Now if one were to create an electronic method to put I the lyre and the notes could large sized, being able to scroll would do the trick for we who have a difficult time reading music that now has become a challenge to see!
  12. mikelyons

    mikelyons Supporting Member

    Something else that might help is a light. You can buy cheap little battery operated LED lights that attach to the bell/lyre. They have a goose-neck, which is very flexible. I also have a bigger one for music stand use and it really does make a difference for me if the music is well lit. You can even get them with dual lights. It's worth a try, as it's cheaper than a new pair of specs! Incidentally, if you are moving stuff further away, doesn't that make you long-sighted?
  13. foxyflug

    foxyflug Member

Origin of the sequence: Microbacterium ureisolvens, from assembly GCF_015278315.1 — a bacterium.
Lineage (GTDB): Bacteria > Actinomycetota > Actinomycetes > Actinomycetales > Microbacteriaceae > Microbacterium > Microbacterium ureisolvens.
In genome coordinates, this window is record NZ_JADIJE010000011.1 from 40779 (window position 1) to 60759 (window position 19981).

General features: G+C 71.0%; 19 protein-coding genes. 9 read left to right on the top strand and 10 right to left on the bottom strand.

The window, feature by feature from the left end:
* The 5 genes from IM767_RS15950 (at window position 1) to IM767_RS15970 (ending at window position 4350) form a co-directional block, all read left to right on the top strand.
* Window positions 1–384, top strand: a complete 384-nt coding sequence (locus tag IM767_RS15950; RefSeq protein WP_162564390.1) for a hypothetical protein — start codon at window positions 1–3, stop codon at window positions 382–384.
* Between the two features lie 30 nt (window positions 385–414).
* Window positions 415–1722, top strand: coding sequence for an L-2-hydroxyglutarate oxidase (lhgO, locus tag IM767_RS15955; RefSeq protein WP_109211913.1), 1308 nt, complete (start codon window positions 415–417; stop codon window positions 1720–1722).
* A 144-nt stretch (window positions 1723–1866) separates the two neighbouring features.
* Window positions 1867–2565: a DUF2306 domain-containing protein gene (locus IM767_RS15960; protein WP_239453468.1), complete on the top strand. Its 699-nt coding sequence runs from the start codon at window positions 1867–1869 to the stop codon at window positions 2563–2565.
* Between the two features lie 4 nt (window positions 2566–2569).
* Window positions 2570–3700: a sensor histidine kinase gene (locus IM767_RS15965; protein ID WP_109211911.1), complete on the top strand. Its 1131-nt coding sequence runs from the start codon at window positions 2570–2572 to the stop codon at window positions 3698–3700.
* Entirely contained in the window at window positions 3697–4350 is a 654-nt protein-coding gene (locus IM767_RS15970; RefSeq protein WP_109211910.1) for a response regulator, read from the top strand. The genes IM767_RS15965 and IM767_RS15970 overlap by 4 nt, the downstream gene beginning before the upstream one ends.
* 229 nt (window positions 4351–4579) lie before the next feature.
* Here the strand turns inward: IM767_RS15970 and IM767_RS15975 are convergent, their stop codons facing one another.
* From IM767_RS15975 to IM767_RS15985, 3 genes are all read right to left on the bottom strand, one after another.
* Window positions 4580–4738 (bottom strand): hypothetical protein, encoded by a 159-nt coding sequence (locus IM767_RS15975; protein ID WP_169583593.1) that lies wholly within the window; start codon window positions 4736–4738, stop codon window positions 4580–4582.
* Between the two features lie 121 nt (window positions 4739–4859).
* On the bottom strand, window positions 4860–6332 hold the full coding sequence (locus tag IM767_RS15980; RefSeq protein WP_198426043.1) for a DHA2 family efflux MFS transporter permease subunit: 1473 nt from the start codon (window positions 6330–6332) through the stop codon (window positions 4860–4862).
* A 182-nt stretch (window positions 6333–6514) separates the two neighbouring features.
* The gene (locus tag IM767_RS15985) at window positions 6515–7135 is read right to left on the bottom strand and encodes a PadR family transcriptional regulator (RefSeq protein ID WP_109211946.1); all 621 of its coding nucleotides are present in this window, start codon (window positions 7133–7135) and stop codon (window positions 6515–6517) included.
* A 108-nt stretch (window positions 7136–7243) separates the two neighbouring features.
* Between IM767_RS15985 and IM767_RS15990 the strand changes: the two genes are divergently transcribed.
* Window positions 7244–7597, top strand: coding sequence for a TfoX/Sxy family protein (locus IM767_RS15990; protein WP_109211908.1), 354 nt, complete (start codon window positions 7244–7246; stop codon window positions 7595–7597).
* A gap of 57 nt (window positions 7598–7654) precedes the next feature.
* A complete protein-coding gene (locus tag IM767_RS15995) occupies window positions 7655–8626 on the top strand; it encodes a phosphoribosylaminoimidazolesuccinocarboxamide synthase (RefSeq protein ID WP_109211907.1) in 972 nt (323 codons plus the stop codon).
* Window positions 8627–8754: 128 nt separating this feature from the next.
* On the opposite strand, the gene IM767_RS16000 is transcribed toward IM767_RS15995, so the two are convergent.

I've had a similar problem Fiona (must be our age!). I'm great with distance and rubbish up close these days. I hate taking specs on and off (can't walk around in reading specs, but need them to read the music or use the computer or anything close up), and after trying varifocals have finally resorted to this......
    Reading prescription contact lens for my left eye (great for everyday stuff, I can read texts and everything on my phone, and I can see distance fine too) and a pair of cheap Specsaver glasses with the prescription only in the right eye that I use for reading music. I can get away with just the contact lens for music sometimes (don't wear my specs when using a lyre often) but definately need specs to "help" for rehearsals and concerts where I'm really concentrating.
    I've also got a cheap pair of reading specs for when I'm not using my contact lens.
    It has worked out a MUCH cheaper option than varifocals......I'm not that choosy about my frames as I don't need to wear the specs for much of the day!

    Seems to be working for me......maybe its worth a try for you?

  14. Will the Sec

    Will the Sec Active Member

    Where's that like button?